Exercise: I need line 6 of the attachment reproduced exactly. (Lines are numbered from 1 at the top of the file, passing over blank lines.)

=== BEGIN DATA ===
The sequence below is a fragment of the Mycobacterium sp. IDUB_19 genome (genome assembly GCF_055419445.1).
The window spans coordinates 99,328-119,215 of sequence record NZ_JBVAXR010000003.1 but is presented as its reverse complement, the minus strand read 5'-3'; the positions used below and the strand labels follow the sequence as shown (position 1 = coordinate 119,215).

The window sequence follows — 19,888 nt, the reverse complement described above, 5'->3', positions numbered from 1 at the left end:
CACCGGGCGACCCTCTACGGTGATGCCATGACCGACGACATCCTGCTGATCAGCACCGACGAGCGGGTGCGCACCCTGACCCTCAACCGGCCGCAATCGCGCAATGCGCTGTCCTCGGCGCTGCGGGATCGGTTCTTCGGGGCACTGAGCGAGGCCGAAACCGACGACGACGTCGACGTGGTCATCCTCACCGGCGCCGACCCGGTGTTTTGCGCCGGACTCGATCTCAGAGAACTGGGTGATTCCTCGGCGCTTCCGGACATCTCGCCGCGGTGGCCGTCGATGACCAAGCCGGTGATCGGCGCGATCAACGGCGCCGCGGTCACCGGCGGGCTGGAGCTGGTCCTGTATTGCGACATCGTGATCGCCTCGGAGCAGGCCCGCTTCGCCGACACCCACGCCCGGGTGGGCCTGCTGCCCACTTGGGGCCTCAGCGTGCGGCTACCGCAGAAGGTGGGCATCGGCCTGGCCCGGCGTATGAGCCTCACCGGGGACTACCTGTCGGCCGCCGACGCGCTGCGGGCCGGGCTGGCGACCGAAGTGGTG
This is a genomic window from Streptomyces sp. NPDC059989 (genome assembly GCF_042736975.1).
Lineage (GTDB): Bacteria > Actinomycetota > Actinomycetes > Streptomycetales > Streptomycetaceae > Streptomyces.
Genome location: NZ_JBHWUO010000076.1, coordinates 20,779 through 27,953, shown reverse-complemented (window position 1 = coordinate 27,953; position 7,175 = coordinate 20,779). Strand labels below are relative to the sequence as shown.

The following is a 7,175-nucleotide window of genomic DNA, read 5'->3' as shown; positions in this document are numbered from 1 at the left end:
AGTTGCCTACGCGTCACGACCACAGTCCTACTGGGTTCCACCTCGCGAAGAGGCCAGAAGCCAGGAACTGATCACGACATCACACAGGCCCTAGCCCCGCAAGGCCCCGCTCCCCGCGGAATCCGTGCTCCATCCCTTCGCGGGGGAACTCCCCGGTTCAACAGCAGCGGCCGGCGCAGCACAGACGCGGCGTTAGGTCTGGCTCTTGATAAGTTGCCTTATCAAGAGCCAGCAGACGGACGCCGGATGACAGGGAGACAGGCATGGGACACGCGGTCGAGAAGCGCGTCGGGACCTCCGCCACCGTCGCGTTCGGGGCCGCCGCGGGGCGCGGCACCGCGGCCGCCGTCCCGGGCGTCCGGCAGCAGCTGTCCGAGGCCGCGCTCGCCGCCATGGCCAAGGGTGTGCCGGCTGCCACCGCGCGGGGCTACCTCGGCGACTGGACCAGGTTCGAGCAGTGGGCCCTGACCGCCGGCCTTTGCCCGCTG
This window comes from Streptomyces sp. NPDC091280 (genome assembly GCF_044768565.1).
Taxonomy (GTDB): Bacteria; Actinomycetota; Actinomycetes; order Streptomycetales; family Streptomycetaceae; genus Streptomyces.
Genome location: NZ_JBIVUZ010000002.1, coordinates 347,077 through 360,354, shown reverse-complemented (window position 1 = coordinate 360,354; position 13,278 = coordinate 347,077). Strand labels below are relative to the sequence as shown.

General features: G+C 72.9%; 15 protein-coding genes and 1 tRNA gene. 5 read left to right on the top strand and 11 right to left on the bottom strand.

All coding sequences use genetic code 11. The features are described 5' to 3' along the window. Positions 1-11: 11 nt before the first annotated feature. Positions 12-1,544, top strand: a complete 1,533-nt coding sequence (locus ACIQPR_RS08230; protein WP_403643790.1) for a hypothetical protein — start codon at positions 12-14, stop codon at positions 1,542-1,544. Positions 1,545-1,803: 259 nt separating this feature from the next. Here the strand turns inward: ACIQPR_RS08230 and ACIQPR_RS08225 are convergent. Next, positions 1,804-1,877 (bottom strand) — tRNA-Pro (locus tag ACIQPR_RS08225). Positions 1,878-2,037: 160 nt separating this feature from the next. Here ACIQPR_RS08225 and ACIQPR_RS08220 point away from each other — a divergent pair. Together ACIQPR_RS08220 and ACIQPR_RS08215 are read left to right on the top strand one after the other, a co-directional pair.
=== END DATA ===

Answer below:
Lineage (GTDB): Bacteria > Actinomycetota > Actinomycetes > Streptomycetales > Streptomycetaceae > Streptomyces.